Having very limited understanding of the mechanisms underlying neurodegenerative diseases, we are unable to build accurate cell or animal models, which would help us advance our understanding of these diseases and test potential therapies.
He also believes that a part of the problem is the way we define neurodegenerative diseases. He thinks that diseases such as Parkinson's or Alzheimer's, are not one entity, but in fact an entire spectrum of different disorders linked by a common denominator of similar and overlapping symptoms:
"There is increasing evidence suggesting that, for example, the clinical syndrome we term Parkinson's disease is not a single biological entity, but rather a convergent phenotype, resulting from many different biological disease-processes. To understand and treat Parkionson's disease, we need to first discern all the molecular subtypes of disease and develop clinical biomarkers allowing us to identify patients with each disease subtype. We have yet not been able to develop such biomarkers".
"There is a saying about Parkinson – or perhaps neurodegenerative diseases in general: "It is the place where clinical trials come to die". We have not been able to identify neuroprotective therapies, able to delay or prevent these diseases, despite hundreds of trials. I believe that one important reason for the consistent failure of trials is that each drug is being tested on clinically selected patient populations, who are heterogeneous in terms of underlying mechanisms and, therefore, also in their response to the treatment being tested. Tragically, it may be that some of the drugs tested actually worked for a subset of patients – but this was never noticed as there was no effect at the group level".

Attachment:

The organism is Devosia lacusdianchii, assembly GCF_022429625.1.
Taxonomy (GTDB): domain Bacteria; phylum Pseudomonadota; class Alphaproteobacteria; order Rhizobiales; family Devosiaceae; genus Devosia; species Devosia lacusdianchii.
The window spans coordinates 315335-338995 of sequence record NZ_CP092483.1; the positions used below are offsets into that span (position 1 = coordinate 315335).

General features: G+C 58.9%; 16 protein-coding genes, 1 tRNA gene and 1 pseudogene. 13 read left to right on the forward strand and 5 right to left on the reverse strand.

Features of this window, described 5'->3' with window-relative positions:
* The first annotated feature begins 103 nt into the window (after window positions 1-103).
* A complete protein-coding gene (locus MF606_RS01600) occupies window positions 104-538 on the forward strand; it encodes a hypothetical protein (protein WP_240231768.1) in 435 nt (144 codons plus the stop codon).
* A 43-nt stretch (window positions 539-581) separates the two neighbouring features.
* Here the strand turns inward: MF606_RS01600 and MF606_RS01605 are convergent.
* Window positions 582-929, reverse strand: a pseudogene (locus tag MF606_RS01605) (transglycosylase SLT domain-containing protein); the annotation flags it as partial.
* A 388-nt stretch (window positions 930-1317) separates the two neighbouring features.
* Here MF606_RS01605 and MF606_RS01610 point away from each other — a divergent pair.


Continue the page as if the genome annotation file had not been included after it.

Finding a cure by targeting mitochondrial and discerning the different types of Parkinson's
"One of my flagship-projects is to stratify Parkinson's disease according to underlying mechanisms, and apply tailored therapies", Tzoulis explains.
Together with his team, they are well underway in this effort. Tzoulis' work has greatly advanced the knowledge of how mitochondria, the cells' power-generators, are involved in Parkinson's disease, and provided evidence that they may, indeed, hold the key to therapy. Inspired by these findings, Tzoulis started clinical trials of compounds promoting mitochondrial function. The research group has just completed an early (phase I) trial showing that the treatment is safe, reaches the brain and influences its metabolism. Encouraged by these findings, they are now conducting the NO-PARK trial, a large (phase II) trial with 400 patients, aiming to determine whether this therapy can delay the progression of Parkinson’s disease. (Information regarding these trials can be found on clinicaltrials.org: NCT03816020, NCT03568968).
In their latest work, Tzoulis' team has discovered evidence suggesting that mitochondrial dysfunction may, in fact, define a distinct biological subtype of Parkinson’s disease. He is currently applying for an ERC Grant to explore this intriguing possibility.